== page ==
Several days ago I found myself knee deep in water on the first floor of my ancestral apartment along the Seine. Many days of rain in Paris had made the river swell, flooding the streets. I could hear the voices of men shouting outside offering to help those who were trapped inside. By the grace of God I had only myself and my beloved birds to be rescued.
In the darkness of the night I struggled to find my way to my one true treasure, my grandmother’s bird cage with my finches. It was bitter cold and my body was shivering uncontrollably. I shouted. “Help, help, please! I beg you….”
My voice weakened by panic and fear. My many layers of clothing were making it difficult to traverse through the water. Slowly, methodically, in the pitch black, I managed to make it to the butler’s pantry. I ran my hand along the frigid marble countertop and felt the wires of the birdcage. At this point I knew my body was giving into the cold and dampness that was stealing my breath. I grabbed the cage with my numb, aching hands, praying I could find my way to the door. Again I called out for help knowing my life was in danger. The front door was pushed open by men holding lanterns. The moments after that have escaped me. The next thing I can remember is being lifted into a small boat with several other women. The Seine had completely flooded the streets of Paris endangering those at street level. Ours was a stunning parlor-level apartment that had been in my family for generations.
I was fleeing for my life and only complete strangers could save me. A rather large man was pulling the boat through the road, the water slowing rushing to his waist. I could no longer hear any sounds, death was in the air, the air so cold life was fading. What was probably mere minutes seemed like an eternity. I could see dawn breaking in the distance. The sun and it’s warmth reminding of life and providing a glimmer of hope.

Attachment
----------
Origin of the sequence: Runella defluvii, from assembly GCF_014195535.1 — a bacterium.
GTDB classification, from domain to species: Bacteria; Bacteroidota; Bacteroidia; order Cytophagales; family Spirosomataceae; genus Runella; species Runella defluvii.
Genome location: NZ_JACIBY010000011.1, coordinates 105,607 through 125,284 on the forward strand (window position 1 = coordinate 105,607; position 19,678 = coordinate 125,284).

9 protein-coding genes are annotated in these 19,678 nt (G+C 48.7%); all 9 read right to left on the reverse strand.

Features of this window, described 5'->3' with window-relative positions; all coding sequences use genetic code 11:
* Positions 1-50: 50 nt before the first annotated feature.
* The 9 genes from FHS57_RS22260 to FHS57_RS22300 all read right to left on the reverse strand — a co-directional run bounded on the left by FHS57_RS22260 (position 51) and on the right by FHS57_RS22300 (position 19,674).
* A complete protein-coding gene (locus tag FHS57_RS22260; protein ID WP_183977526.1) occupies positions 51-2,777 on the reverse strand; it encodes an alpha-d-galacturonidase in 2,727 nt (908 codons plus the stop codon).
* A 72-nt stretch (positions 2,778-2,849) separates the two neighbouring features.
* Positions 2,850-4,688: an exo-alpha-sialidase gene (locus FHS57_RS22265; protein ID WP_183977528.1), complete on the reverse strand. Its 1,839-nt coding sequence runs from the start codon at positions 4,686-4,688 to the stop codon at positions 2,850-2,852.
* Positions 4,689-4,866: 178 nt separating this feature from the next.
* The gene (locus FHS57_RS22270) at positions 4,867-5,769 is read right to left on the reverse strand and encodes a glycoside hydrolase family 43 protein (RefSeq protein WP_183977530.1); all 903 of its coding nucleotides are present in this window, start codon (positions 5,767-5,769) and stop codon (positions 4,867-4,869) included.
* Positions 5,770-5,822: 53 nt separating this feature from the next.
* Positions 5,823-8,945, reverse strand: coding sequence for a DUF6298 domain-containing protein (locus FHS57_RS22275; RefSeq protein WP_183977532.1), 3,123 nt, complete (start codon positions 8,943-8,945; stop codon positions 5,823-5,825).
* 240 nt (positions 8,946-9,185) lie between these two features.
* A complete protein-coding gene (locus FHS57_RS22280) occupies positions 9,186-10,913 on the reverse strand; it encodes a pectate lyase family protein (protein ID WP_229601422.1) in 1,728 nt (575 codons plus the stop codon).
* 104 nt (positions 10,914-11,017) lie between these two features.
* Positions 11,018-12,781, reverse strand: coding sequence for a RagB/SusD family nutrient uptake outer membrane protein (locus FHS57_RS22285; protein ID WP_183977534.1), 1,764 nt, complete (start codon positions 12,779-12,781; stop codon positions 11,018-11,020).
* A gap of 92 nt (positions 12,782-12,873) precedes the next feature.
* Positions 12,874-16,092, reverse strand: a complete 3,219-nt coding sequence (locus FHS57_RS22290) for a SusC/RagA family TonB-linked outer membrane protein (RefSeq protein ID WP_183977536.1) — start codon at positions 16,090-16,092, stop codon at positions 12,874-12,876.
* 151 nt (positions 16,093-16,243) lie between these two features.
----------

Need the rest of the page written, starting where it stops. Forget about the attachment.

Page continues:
Eventually we made it to a dry embankment. The sun was rising and I could clearly see the face of the man rescuing us. Deep blue piercing eyes that had seen many lifetimes. Kind eyes of the man who had saved us. His weathered hand reached for mine helping me out of the boat on to the frozen ground. I collapsed on to the cold, damp earth as he handed me the birdcage. I feared that my finches had died but then I heard the most glorious sound, the sweet chirping of my only companions in life. Eventually I made it up to the street where many Parisians were offering their help.
A young family in a horse drawn carriage kindly asked if I would like to join them on their journey to Saint Germain. I was elated as my Aunt Bernadette and her third husband Fritz have a home there. Many years ago they had abandoned their home to travel the world. Upon arrival I walked through the back gate into the overgrown and neglected courtyard. I placed my birds on the table right next to a rather odd cat sitting in a chair. This is the last known photograph taken of me by the caretaker who lived on the grounds. He introduced me to the unusual medicinal plant growing wild all over the property. I found myself content for the first time in my life.